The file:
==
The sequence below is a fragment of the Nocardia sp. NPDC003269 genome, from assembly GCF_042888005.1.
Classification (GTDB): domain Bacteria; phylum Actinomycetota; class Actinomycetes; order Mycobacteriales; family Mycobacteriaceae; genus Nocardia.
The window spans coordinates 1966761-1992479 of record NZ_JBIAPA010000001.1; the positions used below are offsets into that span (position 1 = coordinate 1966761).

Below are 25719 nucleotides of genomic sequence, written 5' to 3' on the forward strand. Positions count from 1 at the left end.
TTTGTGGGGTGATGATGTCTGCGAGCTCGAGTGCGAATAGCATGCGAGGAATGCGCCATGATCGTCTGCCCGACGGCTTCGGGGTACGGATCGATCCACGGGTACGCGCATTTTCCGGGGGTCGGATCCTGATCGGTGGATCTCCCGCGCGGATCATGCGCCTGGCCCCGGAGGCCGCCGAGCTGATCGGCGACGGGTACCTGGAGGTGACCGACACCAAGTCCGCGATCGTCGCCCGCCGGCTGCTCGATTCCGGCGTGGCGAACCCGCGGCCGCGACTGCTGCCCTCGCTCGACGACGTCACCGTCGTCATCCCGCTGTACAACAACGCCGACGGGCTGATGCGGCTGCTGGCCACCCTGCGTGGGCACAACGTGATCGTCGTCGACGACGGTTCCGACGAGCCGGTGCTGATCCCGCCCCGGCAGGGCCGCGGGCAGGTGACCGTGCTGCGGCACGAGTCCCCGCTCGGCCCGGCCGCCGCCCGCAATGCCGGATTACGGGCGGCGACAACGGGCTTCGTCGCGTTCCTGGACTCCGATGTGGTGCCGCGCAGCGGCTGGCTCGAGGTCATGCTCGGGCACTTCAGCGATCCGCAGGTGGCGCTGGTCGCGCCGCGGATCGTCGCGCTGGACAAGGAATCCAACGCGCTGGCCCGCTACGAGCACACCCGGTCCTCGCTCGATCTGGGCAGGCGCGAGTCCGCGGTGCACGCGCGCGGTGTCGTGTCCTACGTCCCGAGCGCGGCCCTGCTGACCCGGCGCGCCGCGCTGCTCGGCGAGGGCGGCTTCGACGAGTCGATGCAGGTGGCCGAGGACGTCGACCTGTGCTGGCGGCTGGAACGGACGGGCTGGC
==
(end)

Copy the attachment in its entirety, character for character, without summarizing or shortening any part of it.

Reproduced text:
The sequence below is a fragment of the Nocardia sp. NPDC003269 genome, from assembly GCF_042888005.1.
Classification (GTDB): domain Bacteria; phylum Actinomycetota; class Actinomycetes; order Mycobacteriales; family Mycobacteriaceae; genus Nocardia.
The window spans coordinates 1966761-1992479 of record NZ_JBIAPA010000001.1; the positions used below are offsets into that span (position 1 = coordinate 1966761).

Below are 25719 nucleotides of genomic sequence, written 5' to 3' on the forward strand. Positions count from 1 at the left end.
TTTGTGGGGTGATGATGTCTGCGAGCTCGAGTGCGAATAGCATGCGAGGAATGCGCCATGATCGTCTGCCCGACGGCTTCGGGGTACGGATCGATCCACGGGTACGCGCATTTTCCGGGGGTCGGATCCTGATCGGTGGATCTCCCGCGCGGATCATGCGCCTGGCCCCGGAGGCCGCCGAGCTGATCGGCGACGGGTACCTGGAGGTGACCGACACCAAGTCCGCGATCGTCGCCCGCCGGCTGCTCGATTCCGGCGTGGCGAACCCGCGGCCGCGACTGCTGCCCTCGCTCGACGACGTCACCGTCGTCATCCCGCTGTACAACAACGCCGACGGGCTGATGCGGCTGCTGGCCACCCTGCGTGGGCACAACGTGATCGTCGTCGACGACGGTTCCGACGAGCCGGTGCTGATCCCGCCCCGGCAGGGCCGCGGGCAGGTGACCGTGCTGCGGCACGAGTCCCCGCTCGGCCCGGCCGCCGCCCGCAATGCCGGATTACGGGCGGCGACAACGGGCTTCGTCGCGTTCCTGGACTCCGATGTGGTGCCGCGCAGCGGCTGGCTCGAGGTCATGCTCGGGCACTTCAGCGATCCGCAGGTGGCGCTGGTCGCGCCGCGGATCGTCGCGCTGGACAAGGAATCCAACGCGCTGGCCCGCTACGAGCACACCCGGTCCTCGCTCGATCTGGGCAGGCGCGAGTCCGCGGTGCACGCGCGCGGTGTCGTGTCCTACGTCCCGAGCGCGGCCCTGCTGACCCGGCGCGCCGCGCTGCTCGGCGAGGGCGGCTTCGACGAGTCGATGCAGGTGGCCGAGGACGTCGACCTGTGCTGGCGGCTGGAACGGACGGGCTGGC